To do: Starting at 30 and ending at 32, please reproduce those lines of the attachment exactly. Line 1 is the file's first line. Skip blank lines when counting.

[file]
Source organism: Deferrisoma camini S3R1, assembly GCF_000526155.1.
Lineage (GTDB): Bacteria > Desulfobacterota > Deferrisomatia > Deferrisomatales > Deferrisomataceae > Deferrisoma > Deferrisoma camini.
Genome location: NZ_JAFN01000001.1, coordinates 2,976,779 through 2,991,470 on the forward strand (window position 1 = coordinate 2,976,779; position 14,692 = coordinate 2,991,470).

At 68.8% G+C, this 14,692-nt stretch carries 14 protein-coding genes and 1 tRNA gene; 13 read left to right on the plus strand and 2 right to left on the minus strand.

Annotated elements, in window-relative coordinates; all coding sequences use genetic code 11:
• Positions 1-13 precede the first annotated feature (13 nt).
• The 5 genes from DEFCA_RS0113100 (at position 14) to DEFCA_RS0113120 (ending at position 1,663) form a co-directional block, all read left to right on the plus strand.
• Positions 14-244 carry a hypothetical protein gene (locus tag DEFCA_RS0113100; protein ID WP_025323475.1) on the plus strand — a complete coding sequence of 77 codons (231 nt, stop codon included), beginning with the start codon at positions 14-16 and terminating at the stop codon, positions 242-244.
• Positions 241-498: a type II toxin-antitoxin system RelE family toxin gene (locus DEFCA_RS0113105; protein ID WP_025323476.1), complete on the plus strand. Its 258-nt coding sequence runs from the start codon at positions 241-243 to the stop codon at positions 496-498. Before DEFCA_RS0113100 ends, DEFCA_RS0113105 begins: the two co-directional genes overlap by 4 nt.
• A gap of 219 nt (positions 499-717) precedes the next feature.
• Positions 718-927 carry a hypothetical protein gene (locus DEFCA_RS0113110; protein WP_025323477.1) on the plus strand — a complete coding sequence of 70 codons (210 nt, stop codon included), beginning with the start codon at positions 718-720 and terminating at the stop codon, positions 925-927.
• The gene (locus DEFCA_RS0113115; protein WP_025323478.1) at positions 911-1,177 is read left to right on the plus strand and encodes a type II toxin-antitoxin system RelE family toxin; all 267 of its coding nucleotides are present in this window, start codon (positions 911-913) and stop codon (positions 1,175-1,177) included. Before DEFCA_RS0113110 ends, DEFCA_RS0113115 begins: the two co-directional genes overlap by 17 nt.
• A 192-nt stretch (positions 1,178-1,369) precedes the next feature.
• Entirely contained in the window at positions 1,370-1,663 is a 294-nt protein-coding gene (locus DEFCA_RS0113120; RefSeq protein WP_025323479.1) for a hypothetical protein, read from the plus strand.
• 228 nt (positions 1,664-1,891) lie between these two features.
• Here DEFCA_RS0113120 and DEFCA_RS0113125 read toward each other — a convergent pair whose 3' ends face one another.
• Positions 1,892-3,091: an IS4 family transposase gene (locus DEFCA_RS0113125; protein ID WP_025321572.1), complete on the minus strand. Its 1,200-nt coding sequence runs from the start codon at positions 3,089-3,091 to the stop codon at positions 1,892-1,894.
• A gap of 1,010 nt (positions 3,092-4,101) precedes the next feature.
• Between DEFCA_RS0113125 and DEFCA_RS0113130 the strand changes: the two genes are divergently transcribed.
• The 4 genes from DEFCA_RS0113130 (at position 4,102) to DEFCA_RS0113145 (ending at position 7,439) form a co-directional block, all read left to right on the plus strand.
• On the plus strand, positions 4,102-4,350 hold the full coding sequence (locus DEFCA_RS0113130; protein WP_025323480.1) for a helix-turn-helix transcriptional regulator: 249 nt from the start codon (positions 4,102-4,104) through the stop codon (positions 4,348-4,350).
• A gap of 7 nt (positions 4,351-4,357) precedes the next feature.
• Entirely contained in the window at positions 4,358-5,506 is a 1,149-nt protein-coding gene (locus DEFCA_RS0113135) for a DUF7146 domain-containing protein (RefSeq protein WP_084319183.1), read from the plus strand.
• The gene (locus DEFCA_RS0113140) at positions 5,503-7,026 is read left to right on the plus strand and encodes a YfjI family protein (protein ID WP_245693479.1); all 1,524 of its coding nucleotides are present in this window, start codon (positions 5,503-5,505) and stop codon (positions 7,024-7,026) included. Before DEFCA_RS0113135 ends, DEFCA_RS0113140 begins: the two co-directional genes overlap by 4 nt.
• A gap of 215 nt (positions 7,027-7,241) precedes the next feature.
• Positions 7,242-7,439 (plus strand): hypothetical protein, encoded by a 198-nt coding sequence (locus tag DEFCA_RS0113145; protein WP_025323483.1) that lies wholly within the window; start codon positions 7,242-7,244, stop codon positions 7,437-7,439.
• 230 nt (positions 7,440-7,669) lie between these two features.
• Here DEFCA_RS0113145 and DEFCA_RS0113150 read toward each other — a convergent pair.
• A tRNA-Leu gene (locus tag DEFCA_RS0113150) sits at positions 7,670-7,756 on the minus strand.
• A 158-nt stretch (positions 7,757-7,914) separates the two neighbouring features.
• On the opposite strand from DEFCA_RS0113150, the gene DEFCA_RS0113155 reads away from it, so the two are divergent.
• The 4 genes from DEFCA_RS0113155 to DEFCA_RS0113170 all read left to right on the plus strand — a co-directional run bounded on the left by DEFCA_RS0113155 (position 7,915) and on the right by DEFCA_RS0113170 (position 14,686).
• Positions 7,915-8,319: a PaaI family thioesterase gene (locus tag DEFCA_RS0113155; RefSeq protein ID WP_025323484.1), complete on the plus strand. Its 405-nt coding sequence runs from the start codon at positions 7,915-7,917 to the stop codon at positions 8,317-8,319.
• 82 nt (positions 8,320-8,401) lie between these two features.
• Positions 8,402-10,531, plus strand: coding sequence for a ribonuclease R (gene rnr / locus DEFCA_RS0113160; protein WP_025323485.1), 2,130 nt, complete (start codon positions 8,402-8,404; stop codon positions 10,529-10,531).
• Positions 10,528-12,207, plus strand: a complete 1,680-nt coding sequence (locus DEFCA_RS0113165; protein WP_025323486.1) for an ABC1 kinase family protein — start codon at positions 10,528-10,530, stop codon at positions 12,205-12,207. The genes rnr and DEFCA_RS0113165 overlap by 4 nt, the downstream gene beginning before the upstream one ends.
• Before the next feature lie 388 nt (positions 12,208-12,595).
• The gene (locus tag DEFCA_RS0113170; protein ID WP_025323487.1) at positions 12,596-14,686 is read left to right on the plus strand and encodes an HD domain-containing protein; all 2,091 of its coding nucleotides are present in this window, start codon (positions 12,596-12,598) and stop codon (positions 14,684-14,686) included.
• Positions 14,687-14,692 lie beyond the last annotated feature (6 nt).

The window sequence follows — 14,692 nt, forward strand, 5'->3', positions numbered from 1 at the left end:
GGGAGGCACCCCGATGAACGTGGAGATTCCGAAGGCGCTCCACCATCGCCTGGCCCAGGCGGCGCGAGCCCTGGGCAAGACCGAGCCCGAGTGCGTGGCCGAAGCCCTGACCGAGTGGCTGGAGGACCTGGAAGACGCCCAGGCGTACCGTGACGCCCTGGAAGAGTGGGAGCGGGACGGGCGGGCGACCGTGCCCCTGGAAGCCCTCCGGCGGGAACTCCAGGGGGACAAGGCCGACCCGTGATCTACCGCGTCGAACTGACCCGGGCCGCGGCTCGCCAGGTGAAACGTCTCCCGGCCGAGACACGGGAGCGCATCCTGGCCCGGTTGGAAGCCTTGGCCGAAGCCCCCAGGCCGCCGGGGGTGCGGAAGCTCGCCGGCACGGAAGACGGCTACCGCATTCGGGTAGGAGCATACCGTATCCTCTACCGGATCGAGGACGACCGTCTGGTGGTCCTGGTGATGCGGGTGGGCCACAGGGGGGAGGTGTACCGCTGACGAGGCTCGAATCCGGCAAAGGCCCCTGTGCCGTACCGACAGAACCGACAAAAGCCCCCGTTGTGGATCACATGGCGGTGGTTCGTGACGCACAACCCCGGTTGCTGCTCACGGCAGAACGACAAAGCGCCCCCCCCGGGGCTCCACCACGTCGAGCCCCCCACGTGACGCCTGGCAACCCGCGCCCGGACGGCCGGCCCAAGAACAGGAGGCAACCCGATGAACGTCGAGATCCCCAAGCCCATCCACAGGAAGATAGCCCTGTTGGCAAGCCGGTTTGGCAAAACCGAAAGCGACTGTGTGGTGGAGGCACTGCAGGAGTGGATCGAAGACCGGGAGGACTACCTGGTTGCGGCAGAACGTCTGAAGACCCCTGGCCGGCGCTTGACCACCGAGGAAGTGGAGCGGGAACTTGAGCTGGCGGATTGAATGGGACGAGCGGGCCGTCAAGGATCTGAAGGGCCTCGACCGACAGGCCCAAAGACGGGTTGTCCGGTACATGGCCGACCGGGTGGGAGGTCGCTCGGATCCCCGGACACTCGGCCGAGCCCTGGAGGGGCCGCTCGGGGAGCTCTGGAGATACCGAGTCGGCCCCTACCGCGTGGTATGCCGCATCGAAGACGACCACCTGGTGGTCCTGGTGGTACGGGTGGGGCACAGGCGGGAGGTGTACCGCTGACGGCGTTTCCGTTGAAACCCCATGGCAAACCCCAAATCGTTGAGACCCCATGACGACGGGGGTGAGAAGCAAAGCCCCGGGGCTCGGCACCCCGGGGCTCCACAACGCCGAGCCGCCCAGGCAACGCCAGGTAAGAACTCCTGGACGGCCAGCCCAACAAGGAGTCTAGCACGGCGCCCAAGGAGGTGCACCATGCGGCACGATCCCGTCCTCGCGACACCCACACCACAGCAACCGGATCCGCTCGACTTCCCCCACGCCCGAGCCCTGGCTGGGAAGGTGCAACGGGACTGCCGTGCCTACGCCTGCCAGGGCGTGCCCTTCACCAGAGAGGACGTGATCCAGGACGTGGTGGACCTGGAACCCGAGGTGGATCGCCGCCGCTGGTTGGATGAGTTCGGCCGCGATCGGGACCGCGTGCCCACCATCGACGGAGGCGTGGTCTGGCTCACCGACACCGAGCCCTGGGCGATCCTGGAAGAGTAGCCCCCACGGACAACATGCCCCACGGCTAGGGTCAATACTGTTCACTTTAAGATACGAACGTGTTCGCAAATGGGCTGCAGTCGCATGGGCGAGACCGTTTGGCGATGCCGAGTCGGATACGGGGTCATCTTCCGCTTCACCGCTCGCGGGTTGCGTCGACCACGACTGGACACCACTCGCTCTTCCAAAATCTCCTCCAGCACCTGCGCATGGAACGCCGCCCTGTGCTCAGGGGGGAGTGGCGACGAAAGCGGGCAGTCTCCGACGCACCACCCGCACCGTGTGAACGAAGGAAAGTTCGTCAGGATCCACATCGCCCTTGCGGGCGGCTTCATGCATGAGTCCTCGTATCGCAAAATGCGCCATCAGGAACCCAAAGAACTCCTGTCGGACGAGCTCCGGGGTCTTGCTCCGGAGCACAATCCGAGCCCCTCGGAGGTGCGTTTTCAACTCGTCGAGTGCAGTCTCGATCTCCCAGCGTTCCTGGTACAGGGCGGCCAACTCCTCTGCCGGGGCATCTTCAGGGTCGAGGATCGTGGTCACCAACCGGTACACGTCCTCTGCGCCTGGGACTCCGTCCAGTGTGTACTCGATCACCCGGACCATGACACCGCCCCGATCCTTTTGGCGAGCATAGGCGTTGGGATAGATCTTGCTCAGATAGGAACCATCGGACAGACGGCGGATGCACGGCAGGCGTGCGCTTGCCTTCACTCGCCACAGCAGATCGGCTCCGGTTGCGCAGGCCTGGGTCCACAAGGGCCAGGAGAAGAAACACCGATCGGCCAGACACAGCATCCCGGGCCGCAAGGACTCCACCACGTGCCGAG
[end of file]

• A 158-nt stretch (positions 7,757-7,914) separates the two neighbouring features.
• On the opposite strand from DEFCA_RS0113150, the gene DEFCA_RS0113155 reads away from it, so the two are divergent.
• The 4 genes from DEFCA_RS0113155 to DEFCA_RS0113170 all read left to right on the plus strand — a co-directional run bounded on the left by DEFCA_RS0113155 (position 7,915) and on the right by DEFCA_RS0113170 (position 14,686).